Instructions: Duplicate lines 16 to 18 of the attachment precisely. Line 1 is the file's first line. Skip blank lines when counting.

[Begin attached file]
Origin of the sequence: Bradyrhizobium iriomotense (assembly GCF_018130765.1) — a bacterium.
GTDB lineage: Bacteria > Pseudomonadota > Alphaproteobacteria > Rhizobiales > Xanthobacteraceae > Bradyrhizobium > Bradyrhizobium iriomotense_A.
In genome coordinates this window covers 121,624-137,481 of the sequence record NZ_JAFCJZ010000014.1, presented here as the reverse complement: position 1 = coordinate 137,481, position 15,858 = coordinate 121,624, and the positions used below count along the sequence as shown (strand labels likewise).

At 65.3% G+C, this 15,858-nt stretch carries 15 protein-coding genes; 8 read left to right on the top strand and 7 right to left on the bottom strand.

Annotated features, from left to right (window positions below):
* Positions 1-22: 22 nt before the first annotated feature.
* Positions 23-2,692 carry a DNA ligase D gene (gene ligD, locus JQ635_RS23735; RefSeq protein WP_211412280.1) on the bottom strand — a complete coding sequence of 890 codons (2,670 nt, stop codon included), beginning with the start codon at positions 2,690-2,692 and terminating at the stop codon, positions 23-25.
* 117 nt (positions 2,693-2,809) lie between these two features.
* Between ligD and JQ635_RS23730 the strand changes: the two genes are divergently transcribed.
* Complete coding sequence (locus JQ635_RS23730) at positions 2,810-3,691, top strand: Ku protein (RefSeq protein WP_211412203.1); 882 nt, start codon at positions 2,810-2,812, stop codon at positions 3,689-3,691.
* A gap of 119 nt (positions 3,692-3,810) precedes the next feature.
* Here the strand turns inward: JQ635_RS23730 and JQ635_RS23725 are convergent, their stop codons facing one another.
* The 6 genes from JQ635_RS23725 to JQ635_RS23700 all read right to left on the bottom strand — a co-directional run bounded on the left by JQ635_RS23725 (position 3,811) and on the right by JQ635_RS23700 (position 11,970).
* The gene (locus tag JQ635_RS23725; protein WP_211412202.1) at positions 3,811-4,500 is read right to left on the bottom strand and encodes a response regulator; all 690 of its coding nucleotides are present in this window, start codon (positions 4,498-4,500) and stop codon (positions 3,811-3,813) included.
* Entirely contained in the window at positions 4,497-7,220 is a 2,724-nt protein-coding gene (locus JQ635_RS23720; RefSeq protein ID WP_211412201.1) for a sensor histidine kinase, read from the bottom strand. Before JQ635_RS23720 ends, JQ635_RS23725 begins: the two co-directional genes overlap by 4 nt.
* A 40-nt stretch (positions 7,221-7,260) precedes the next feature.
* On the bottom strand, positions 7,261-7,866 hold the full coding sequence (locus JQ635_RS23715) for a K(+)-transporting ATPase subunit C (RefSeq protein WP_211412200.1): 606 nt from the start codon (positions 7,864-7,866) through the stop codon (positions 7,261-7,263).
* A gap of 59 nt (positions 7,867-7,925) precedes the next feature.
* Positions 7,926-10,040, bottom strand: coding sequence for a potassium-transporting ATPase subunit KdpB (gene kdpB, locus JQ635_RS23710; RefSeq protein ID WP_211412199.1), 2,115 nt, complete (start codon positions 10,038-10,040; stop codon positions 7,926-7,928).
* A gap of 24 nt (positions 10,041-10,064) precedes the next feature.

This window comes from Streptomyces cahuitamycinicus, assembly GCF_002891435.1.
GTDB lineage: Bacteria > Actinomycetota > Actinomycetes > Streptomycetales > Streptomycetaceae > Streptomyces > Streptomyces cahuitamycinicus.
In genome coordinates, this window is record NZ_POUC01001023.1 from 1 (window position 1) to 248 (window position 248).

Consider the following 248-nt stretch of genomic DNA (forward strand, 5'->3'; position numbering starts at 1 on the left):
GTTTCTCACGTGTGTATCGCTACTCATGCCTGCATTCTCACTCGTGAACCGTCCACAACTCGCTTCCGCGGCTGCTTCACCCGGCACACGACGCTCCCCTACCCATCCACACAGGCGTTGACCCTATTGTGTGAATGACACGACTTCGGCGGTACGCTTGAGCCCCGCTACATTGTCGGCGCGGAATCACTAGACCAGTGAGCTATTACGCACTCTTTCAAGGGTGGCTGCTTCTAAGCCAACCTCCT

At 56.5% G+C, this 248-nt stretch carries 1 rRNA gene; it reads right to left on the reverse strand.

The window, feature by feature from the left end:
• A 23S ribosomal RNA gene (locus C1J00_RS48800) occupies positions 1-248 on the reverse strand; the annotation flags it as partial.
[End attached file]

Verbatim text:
* A 40-nt stretch (positions 7,221-7,260) precedes the next feature.
* On the bottom strand, positions 7,261-7,866 hold the full coding sequence (locus JQ635_RS23715) for a K(+)-transporting ATPase subunit C (RefSeq protein WP_211412200.1): 606 nt from the start codon (positions 7,864-7,866) through the stop codon (positions 7,261-7,263).
* A gap of 59 nt (positions 7,867-7,925) precedes the next feature.